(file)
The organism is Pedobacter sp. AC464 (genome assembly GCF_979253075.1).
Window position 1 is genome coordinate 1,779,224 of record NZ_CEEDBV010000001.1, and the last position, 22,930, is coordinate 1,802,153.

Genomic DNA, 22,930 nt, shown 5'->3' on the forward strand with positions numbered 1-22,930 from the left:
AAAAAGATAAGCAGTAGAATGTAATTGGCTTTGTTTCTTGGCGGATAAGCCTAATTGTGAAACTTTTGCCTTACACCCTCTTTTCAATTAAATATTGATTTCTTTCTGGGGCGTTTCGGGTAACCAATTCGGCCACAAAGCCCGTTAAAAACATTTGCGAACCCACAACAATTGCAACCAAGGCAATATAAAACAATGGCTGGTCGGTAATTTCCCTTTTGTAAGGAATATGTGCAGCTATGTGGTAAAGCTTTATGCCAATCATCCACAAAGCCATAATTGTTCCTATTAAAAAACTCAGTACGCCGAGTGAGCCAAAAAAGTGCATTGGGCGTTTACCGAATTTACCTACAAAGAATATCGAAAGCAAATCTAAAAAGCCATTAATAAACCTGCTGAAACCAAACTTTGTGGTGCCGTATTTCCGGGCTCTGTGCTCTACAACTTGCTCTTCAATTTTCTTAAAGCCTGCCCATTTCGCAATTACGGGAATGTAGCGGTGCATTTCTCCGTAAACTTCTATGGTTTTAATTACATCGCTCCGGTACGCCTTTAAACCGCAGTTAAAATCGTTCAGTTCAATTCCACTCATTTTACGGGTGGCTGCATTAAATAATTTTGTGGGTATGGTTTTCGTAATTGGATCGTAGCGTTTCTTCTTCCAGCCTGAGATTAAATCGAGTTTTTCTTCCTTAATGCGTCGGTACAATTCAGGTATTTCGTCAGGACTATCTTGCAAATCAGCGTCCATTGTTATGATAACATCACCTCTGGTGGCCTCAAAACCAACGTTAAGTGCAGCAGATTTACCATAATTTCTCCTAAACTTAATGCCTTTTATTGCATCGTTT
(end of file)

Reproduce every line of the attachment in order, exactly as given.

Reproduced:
The organism is Pedobacter sp. AC464 (genome assembly GCF_979253075.1).
Window position 1 is genome coordinate 1,779,224 of record NZ_CEEDBV010000001.1, and the last position, 22,930, is coordinate 1,802,153.

Genomic DNA, 22,930 nt, shown 5'->3' on the forward strand with positions numbered 1-22,930 from the left:
AAAAAGATAAGCAGTAGAATGTAATTGGCTTTGTTTCTTGGCGGATAAGCCTAATTGTGAAACTTTTGCCTTACACCCTCTTTTCAATTAAATATTGATTTCTTTCTGGGGCGTTTCGGGTAACCAATTCGGCCACAAAGCCCGTTAAAAACATTTGCGAACCCACAACAATTGCAACCAAGGCAATATAAAACAATGGCTGGTCGGTAATTTCCCTTTTGTAAGGAATATGTGCAGCTATGTGGTAAAGCTTTATGCCAATCATCCACAAAGCCATAATTGTTCCTATTAAAAAACTCAGTACGCCGAGTGAGCCAAAAAAGTGCATTGGGCGTTTACCGAATTTACCTACAAAGAATATCGAAAGCAAATCTAAAAAGCCATTAATAAACCTGCTGAAACCAAACTTTGTGGTGCCGTATTTCCGGGCTCTGTGCTCTACAACTTGCTCTTCAATTTTCTTAAAGCCTGCCCATTTCGCAATTACGGGAATGTAGCGGTGCATTTCTCCGTAAACTTCTATGGTTTTAATTACATCGCTCCGGTACGCCTTTAAACCGCAGTTAAAATCGTTCAGTTCAATTCCACTCATTTTACGGGTGGCTGCATTAAATAATTTTGTGGGTATGGTTTTCGTAATTGGATCGTAGCGTTTCTTCTTCCAGCCTGAGATTAAATCGAGTTTTTCTTCCTTAATGCGTCGGTACAATTCAGGTATTTCGTCAGGACTATCTTGCAAATCAGCGTCCATTGTTATGATAACATCACCTCTGGTGGCCTCAAAACCAACGTTAAGTGCAGCAGATTTACCATAATTTCTCCTAAACTTAATGCCTTTTATTGCATCGTTT